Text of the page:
As they begin to converse, it becomes quickly apparent that George is the leader of the duo and Lennie is the follower. In fact, their relationship is quite similar to a parent-child relationship with George, of course, being the parent. Lennie lets his mind wander, often to the dream of having a farm and the rabbits. George shares this dream but his mind is always conscious of his environment. When Lennie is daydreaming about the rabbits, George is thinking about the next job and how to keep Lennie in line. In times of crisis or confrontation, Lennie panics and George keeps his head. They are opposites in almost every way except for the fact that they are both good people who look out for each other. 

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How does the author in Of Mice and Men bring out the differences between Lennie and George?

There are several methods of characterization that authors use.

  1. through a physical description of the character
  2. through the character's action
  3. through the character's thoughts, feelings, and speeches
  4. through the comments and reactions of other characters.
  5. through direct statements giving the writer's opinion of the character.

The first 4 are indirect methods, while 5. is direct characterization.

Of course, the most obvious difference between Lennie and George is their physical size and strength. In the first pages of "Of Mice and Men," John Steinbeck masterfully describes Lennie who goes through the bushes "as silently as a creeping bear":

Lennie dabbled his big paw in the water and wiggled his big fingers so the water arose in little splashes; rings widened across the pool to the other side and came back again.  Lennie watched them go.  'Look, George.  Look what I done.'

Not only does the reader become aware that Lennie is crudely large ("paw"), but he/she also realizes that Lennie has a simpleness about him like an animal and a child.  For, he plays with the water and then asks George to look at what he has done much like a child addressing a parent.  The incorrect verb usage is indicative of childishness and/or lack of education/intelligence, as well.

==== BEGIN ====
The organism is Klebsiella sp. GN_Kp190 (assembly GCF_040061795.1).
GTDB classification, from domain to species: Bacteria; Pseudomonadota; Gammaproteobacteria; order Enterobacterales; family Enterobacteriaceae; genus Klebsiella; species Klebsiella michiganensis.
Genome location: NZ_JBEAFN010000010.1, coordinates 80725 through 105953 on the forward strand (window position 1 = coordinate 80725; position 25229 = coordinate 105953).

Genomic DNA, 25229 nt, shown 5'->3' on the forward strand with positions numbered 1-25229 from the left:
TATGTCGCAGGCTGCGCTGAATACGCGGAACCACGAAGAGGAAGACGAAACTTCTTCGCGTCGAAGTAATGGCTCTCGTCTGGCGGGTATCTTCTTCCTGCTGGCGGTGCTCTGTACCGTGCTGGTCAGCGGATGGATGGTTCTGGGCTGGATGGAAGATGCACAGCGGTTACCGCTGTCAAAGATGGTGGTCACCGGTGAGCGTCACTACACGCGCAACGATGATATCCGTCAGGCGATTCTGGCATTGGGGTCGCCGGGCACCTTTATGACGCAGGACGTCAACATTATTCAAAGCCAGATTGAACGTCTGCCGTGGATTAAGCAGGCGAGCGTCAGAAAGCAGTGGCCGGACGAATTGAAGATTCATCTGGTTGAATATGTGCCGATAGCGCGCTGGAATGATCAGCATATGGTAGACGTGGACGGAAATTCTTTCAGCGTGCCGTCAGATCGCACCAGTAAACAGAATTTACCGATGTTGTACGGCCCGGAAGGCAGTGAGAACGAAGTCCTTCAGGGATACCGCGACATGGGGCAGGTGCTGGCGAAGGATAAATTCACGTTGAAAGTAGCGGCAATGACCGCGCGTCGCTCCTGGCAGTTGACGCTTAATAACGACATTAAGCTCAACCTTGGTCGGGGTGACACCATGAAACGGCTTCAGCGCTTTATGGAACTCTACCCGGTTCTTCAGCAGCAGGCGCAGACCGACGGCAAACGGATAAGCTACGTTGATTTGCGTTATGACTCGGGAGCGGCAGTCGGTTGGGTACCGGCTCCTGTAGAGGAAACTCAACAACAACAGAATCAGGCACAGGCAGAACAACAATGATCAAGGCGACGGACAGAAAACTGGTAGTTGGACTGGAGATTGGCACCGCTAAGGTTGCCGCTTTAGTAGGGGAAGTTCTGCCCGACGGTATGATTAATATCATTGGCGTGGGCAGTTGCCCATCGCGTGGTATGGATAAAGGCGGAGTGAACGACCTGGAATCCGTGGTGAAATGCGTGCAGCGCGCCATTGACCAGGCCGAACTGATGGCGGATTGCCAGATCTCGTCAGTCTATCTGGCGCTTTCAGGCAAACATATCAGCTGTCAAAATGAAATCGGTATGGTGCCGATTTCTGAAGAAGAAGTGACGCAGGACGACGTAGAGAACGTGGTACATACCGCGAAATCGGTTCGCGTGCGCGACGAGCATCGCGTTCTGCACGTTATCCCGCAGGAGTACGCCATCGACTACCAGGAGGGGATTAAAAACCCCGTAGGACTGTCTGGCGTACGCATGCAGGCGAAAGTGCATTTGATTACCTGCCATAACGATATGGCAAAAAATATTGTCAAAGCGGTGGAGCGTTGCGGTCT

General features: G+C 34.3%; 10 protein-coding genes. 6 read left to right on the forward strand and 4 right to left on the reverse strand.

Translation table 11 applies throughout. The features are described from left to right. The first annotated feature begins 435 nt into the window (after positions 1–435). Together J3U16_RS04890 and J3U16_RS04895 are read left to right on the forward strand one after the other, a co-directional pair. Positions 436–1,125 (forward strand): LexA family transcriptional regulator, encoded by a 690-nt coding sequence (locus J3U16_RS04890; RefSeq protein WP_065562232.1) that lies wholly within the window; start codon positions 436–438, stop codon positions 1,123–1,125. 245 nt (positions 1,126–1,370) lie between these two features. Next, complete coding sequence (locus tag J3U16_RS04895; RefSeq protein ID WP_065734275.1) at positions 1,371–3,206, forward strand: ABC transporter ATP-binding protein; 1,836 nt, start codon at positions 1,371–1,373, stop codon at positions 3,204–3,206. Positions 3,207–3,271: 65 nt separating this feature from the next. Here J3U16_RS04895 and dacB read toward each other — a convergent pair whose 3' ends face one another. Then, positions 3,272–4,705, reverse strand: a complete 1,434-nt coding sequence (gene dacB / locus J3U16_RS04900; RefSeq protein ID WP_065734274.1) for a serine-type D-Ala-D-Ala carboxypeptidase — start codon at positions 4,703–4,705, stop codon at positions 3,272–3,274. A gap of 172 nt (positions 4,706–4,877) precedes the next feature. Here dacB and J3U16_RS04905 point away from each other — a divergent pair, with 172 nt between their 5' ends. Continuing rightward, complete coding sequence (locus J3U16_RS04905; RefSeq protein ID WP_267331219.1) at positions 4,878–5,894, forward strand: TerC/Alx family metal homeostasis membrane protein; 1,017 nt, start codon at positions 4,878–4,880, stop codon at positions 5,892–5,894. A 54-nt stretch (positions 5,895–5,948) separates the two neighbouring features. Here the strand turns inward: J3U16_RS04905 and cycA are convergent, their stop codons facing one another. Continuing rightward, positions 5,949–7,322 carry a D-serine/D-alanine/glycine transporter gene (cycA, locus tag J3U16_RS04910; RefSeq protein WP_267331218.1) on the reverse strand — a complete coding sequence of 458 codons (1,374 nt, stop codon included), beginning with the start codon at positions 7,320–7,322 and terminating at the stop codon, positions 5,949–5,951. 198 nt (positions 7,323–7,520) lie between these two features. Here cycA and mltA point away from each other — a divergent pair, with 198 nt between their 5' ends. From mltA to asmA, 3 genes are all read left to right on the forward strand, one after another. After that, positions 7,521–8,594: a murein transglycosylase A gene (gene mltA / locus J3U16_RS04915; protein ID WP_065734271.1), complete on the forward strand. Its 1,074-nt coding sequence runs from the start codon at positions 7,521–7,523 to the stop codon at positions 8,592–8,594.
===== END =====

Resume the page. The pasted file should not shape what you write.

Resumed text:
Lennie's name is wryly ironic:  Lennie Small. For, he is a huge, strong man ("creeping bear"), yet he is mentally handicapped.  Dependent upon George after the death of his aunt, Lennie is doomed to be a migrant worker.  And, he has only survived because of the intelligence of George, who has helped him elude retaliation after he wanted to feel a girl's dress and she screamed in fear.

Although Steinbeck describes them as dressed alike, the men differ greatly in both physical mental qualities. George, is "small and quick, dark of face with restless eyes and sharp strong features," and Lennie is offish, "shapeless of face with large pale eyes, sloping shoulders...dragging his feet a little, the way a bear drags its paws." Unlike Lennie, George is able to assess a situation.  He scolds Lennie for talking to Crooks, the alienated black hustler, telling Lennie to leave him alone.  He warns Lennie to not bother Slim or Curley or Curley's wife.  While playing cards one night, George asks Lennie is the girl was in the barn when Lennie went in to talk to Slim, "You sure that girl didn't come in like she come in here today?"  When Lennie replies "no," George remarks that a woman in a whore house is less trouble:

A guy can go in ...and get ever'thing outa his system all at once, an' no messes...Thee here jail baits is just set on the trigger of the hoosegow.

Lennie, on the other hand, is incapable of any such perception.  Like a child, he wants to have a puppy to pet and looks to George for direction.  When the hostile Curley confronts him, Lennie waits until George tells him it is all right to strike the man.

Yet,while George's acumen in assessing people and situations is in sharp contrast to Lennie's, they both understand how important it is to have a friend; they both know the vulnerability of the soul:

Guy like us, that work on ranches are the loneliest guys in the world.  They got no family...With us it ain't like that.  We got a future.  We got somebody to talk to that gives a damn.  We don't have to sit in no bar room blowin' in our jack jus' because we got no place else to go.

With all the differences among men, Steinbeck masterfully utilizes the marked contrasts between Lennie and George to communicate that there is a yearning in all that is universal.

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A description in detail of George and Lennie in Of Mice and Men.

John Steinbeck wanted to write about the plight of California farm workers. He also had an opportunity to write a play on the subject to be produced in New York. Book and play both came out in 1937 and made Steinbeck famous.

Steinbeck called Of Mice and Men “a playable novel,” that is, a novel that read like a stage play and could be converted very easily because it emphasized dialogue and action while minimizing authorial input, such as exposition, commentary, transition, and summation. Steinbeck ran into many plotting problems--but problems are often opportunities in disguise. Because the story was to read like a play, and converted into a play, Steinbeck needed, not one, but two main characters who would convey their bitterness, problems, worries and dreams in conversation.